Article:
Much has been made of oft-injured, frequently criticized for his gaudy contract and use of the word “phenomenal” Amar’e Stoudemire, and what kind of impact – typically more so negative than positive – he’ll have on a New York Knicks team playing the best basketball they’ve played in well over a decade.
In Stoudemire’s season debut on Tuesday night, not only did the star forward look rusty, but the team around him looked confused. It’s become evident over the past two seasons that Stoudemire and the teams better star player, Carmelo Anthony, don’t exactly play smoothly off of each other, and trying to work Stoudemire back into the flow of the offense – don’t even talk about the defense – really seemed to hurt the Knicks in their loss Tuesday night against the Portland Trailblazers.
On Tuesday night, Anthony poured in a season-high 45 points, and his new sidekick, J.R. Smith added 28 points, but Stoudemire’s 3-for-8 from the floor and -9 while he was on the court had to raise questions out of the Knicks coaching staff. Those questions seemed to be answered, for the time being at least, on Thursday night.
After the loss to Portland, I don’t really think anyone knew what to expect when the Knicks were set to host the Spurs on Thursday night. Although they’d be playing their fourth game in five nights, the Spurs came into the game as one of the best teams in the league, looking to avenge a blown lead that turned into a home loss at the hands of the ‘Bockers earlier in the season.
Well they have a whole lot more avenging to do next season.
For the first time in a decade, the Knicks won the season series against the team that defeated them in the 1999 NBA Finals, and for the first time in almost a year, the Knicks won a game with a great contribution from Stoudemire. While his 10 points on 4-10 shooting from the field and 2-4 from the line, with an Amar’e-esque two rebounds, weren’t overly impressive, it was his impact on the flow of the offense, and the opportunities that were created for his teammates by his relentless attack – albeit, fairly weak attack(s) – of the basket, that led to one of the more impressive performances of this still young Knicks season.
Sure, the defensive effort that the Knicks collectively gave on Thursday night would’ve stolen the show if it wasn’t for Smith’s incredible reverse alley on a pass that Pablo Prigioni definitely didn’t anticipate being ooped, but if you look deeper into the numbers you’d see the Knicks took less threes – 27 when they average 30 – and shot incredibly accurate, hitting on 44 percent (they shoot 39 percent for the season).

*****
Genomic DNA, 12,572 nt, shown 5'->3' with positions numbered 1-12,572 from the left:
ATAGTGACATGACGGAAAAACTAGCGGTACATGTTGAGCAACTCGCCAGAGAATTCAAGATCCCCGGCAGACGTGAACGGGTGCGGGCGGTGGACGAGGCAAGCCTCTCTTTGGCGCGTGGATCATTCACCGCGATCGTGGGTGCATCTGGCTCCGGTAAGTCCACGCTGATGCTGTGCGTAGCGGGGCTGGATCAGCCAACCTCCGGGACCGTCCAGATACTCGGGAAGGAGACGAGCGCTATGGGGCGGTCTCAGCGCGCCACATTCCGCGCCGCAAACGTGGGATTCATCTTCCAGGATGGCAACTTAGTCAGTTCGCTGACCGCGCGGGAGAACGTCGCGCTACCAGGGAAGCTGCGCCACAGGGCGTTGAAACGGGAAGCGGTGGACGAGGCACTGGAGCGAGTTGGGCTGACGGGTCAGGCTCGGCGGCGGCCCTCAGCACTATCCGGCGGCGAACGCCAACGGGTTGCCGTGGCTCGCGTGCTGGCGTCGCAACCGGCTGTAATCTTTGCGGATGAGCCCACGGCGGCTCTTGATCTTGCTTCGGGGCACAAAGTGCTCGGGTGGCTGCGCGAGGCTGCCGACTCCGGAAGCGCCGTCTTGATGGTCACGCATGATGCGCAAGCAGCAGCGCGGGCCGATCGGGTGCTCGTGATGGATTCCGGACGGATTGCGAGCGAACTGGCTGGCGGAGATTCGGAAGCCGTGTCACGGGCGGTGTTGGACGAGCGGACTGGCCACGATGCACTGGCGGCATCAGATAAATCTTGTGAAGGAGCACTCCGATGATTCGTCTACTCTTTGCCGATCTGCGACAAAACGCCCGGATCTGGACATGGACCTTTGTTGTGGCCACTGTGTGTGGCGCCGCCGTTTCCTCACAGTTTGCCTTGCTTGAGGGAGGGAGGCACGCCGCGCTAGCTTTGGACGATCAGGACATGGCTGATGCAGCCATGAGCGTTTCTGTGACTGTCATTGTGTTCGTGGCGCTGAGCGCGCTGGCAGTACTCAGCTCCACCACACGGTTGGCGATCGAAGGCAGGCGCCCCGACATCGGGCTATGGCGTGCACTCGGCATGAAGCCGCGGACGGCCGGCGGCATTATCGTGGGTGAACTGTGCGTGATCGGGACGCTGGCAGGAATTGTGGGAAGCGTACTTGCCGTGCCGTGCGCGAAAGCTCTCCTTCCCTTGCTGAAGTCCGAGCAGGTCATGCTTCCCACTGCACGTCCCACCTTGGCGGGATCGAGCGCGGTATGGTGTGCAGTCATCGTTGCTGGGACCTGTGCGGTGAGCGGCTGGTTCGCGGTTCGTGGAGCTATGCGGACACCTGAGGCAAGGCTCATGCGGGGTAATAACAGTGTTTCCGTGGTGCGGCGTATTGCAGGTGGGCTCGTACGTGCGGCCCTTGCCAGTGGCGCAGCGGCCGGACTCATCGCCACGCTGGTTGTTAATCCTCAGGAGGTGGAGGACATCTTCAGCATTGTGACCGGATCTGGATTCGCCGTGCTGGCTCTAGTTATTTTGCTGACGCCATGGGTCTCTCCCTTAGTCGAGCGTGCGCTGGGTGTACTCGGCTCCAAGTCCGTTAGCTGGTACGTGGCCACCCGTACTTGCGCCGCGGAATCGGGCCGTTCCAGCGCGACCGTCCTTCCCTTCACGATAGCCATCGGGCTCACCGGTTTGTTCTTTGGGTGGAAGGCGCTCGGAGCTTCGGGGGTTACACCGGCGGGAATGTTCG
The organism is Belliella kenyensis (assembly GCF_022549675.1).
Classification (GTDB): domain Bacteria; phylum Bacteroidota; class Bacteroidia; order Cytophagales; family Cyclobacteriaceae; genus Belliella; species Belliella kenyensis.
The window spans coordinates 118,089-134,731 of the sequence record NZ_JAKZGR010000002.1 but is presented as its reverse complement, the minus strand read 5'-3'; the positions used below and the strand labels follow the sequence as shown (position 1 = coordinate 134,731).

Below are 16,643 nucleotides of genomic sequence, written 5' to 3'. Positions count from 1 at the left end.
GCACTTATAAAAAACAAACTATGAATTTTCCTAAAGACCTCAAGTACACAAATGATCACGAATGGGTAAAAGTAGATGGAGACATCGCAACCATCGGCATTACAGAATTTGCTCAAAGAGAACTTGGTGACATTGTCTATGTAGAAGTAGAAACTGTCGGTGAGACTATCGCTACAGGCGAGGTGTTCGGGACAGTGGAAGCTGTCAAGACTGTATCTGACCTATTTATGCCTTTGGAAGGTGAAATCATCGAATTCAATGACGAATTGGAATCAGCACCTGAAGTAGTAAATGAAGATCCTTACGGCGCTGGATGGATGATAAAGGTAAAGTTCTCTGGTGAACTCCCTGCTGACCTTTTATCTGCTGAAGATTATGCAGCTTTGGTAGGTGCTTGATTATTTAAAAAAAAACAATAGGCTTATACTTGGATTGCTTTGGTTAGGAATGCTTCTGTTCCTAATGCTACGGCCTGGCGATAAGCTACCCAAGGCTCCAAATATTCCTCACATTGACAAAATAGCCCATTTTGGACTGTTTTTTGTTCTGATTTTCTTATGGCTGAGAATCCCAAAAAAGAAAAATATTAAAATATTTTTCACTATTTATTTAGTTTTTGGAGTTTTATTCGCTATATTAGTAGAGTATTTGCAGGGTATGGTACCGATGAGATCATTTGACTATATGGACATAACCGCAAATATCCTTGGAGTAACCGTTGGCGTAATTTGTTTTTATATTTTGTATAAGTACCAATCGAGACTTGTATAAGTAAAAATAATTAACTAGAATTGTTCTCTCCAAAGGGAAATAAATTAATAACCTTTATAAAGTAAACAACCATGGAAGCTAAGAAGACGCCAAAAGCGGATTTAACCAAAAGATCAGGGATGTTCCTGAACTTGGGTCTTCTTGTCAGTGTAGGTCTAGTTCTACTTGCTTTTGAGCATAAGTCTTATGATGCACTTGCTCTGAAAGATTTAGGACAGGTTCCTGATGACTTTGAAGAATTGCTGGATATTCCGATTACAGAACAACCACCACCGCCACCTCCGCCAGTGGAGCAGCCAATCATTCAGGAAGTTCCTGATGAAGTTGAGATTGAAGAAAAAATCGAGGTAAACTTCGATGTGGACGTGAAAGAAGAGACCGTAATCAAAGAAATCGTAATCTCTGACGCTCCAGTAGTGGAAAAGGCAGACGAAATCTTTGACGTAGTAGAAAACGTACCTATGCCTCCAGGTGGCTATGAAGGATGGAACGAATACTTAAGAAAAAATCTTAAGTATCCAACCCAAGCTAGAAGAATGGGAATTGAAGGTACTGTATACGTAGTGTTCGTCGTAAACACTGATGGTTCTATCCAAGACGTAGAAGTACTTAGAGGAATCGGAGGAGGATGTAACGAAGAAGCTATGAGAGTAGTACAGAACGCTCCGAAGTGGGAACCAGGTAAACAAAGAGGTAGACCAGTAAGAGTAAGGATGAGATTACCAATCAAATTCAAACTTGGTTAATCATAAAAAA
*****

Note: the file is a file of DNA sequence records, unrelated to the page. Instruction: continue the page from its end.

Much of the Knicks outside success came because Ronnie Brewer and Steve Novak shot the ball much better than they had the past couple of weeks, but everyone on the team got better looks because of Stoudemire’s determination to score down low.
Yes, he still looks rusty. Stoudemire doesn’t seem to be getting great lift, and Thiago Splitter gave him fits, but he was relentless down low, and the Spurs defense took notice. Having him plant himself in the paint, and get the amount of touches he got, opened up looks on the perimeter which lead the Knicks to a 9-for-13 shooting night on spot-up threes, on the season they’ve shot 40 percent – which is very good – in those situations.
Before Stoudemire, the Knicks hadn’t had a player this season who can set-up down low and attack the rim. As the Knicks thrived shooting spot-up three’s with better ball movement, they only took three threes off of isolation plays, hitting two of the three attempts. On the season they’ve only shot 30 percent on those plays.
Of course the Knicks and head coach Mike Woodson are still working on figuring out their rotation, as well as finding out how to incorporate Stoudemire and Anthony into a well functioning offense, but Thursday night showed glimpses of what they can do together. Anthony was able to get his points, and even some open looks for the first time this season, and Stoudemire put in a great effort on both ends of the floor, despite his less than stellar stat line.
I don’t want to give Stoudemire too much credit for a hot shooting night from his teammates, as well as taking into consideration how beaten down the Spurs looked in the second half, but it’s unarguable that he gave the Knicks a look they haven’t shown yet this season. Stoudemire fills the role of post scorer, and while he may not run the pick and roll as well as Tyson Chandler does, it seems he’s intent on finding other ways to contribute to a team that looks as good as anyone in their conference.
Best of all, he did it without needing to be the center of the offense.
It’s going to be a long climb back for Stoudemire, but he showed that he can contribute in a multitude of ways without being the focal point on the offensive end. His body will continue to shed the rust, and his confidence will only grow, but being a good teammate was the most important thing for Stoudemire upon returning to a 21-9 team, and it seems he’s doing his best to adjust to that role.
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